A largest study on how alcohol affects the brain in elderly people was carried out by researchers in the USA. Nearly two thousand senior citizens were investigated to discover the link between drinking and the health of their brains. The results show that alcohol is really a double-edged sword.
It has been found that any level of drinking caused brain shrinkage, which ultimately has a negative impact on brain function. But light-to-moderate drinkers had fewer 'silent' strokes and white matter lesions than either abstainers or heavier drinkers. A silent stroke also affects brain function, but often goes unnoticed at the time when it actually occurs.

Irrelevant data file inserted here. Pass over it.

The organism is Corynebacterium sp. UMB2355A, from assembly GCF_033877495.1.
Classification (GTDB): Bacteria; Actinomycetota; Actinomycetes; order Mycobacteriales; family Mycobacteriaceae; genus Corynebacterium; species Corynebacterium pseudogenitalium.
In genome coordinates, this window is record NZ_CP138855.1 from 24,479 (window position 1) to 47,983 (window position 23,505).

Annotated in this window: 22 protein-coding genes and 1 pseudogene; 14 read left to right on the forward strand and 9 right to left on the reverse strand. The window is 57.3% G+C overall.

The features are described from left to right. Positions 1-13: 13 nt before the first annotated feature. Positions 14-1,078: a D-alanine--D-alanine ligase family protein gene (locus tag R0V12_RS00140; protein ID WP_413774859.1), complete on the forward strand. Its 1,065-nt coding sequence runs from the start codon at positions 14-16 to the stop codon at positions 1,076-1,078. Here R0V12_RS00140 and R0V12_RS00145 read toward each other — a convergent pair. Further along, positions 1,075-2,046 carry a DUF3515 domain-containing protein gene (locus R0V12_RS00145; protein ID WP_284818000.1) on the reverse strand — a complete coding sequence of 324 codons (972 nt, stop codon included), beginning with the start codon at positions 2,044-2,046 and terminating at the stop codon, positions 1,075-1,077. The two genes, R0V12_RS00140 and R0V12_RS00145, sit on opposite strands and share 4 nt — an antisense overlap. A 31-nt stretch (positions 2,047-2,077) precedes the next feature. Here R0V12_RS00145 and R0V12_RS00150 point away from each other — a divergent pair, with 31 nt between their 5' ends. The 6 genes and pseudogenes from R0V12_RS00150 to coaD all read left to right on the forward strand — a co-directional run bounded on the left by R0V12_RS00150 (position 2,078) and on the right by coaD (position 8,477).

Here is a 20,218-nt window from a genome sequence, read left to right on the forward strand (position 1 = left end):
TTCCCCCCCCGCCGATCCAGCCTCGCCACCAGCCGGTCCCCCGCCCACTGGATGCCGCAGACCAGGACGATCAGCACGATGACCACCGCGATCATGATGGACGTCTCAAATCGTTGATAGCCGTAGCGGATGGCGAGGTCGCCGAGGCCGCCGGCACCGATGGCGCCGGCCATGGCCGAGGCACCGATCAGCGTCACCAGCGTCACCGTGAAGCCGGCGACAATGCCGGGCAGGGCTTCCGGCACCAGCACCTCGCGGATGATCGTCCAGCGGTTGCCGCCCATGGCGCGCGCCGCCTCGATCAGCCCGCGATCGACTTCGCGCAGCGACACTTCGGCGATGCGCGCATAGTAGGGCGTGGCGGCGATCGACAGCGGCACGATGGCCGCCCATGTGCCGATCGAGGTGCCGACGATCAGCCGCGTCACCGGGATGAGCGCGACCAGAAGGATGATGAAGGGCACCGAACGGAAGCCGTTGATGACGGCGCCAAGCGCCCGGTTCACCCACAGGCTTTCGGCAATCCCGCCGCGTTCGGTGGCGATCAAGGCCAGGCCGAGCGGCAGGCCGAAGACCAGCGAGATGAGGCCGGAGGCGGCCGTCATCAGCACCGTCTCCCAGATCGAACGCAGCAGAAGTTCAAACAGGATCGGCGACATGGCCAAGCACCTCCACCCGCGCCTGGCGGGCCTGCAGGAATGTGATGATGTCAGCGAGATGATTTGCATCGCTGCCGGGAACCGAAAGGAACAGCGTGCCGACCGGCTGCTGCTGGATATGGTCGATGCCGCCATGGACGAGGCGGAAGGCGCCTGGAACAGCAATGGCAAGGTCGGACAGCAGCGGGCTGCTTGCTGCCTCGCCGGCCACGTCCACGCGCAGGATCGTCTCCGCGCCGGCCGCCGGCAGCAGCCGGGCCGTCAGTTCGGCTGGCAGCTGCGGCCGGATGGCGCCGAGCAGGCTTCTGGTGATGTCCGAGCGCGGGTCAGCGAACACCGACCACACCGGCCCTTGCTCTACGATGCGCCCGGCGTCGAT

White matter lesions are areas of scarring or injury that might affect your voluntary and involuntary actions of the body such as ability to button a shirt or put a key in a lock. It is thought that alcohol exerts benefits through thinning the blood vessels and by increasing levels of high density lipoprotein (LDL, or 'good' cholesterol) in the blood. This study suggests that the usual recommendations on alcohol intake - two or three drinks a day as the upper limit - are probably the correct measure as far as the brain is concerned.